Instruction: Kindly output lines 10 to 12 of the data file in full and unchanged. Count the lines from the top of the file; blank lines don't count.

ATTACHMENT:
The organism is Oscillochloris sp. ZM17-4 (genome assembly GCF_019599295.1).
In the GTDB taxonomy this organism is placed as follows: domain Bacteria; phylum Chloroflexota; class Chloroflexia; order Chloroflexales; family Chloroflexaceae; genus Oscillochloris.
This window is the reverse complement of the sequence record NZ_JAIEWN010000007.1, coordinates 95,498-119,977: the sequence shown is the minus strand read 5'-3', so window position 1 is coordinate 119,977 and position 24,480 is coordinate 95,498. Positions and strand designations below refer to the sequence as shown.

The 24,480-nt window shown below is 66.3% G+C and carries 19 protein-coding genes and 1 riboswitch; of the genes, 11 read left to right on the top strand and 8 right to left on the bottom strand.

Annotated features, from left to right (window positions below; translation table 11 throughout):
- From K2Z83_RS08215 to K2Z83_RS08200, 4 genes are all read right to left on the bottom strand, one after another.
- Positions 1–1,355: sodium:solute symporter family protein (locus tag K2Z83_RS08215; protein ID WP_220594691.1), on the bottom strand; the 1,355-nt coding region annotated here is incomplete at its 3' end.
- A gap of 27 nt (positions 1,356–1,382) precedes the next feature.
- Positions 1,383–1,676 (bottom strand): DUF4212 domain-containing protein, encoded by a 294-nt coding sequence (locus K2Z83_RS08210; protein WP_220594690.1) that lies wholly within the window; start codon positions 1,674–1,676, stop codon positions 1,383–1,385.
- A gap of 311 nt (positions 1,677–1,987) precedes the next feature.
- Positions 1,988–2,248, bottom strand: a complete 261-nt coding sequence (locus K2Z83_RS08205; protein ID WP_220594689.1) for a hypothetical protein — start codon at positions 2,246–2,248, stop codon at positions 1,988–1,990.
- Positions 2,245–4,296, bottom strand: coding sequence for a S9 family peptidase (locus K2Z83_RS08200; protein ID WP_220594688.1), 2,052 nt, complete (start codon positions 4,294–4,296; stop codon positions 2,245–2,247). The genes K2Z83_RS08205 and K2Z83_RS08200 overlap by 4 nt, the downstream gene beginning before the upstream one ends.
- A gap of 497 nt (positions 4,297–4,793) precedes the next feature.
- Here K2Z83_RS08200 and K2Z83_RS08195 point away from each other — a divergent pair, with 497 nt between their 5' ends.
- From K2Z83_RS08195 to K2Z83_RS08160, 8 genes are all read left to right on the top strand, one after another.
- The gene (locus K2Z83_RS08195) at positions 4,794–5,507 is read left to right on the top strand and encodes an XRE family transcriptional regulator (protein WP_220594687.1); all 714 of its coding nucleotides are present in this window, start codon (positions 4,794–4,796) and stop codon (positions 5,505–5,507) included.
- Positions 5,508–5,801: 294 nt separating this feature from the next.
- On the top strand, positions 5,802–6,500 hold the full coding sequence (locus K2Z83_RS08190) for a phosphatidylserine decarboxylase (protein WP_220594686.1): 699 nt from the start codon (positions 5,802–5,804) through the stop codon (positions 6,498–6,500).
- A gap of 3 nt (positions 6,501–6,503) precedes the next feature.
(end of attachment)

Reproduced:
- A gap of 311 nt (positions 1,677–1,987) precedes the next feature.
- Positions 1,988–2,248, bottom strand: a complete 261-nt coding sequence (locus K2Z83_RS08205; protein ID WP_220594689.1) for a hypothetical protein — start codon at positions 2,246–2,248, stop codon at positions 1,988–1,990.
- Positions 2,245–4,296, bottom strand: coding sequence for a S9 family peptidase (locus K2Z83_RS08200; protein ID WP_220594688.1), 2,052 nt, complete (start codon positions 4,294–4,296; stop codon positions 2,245–2,247). The genes K2Z83_RS08205 and K2Z83_RS08200 overlap by 4 nt, the downstream gene beginning before the upstream one ends.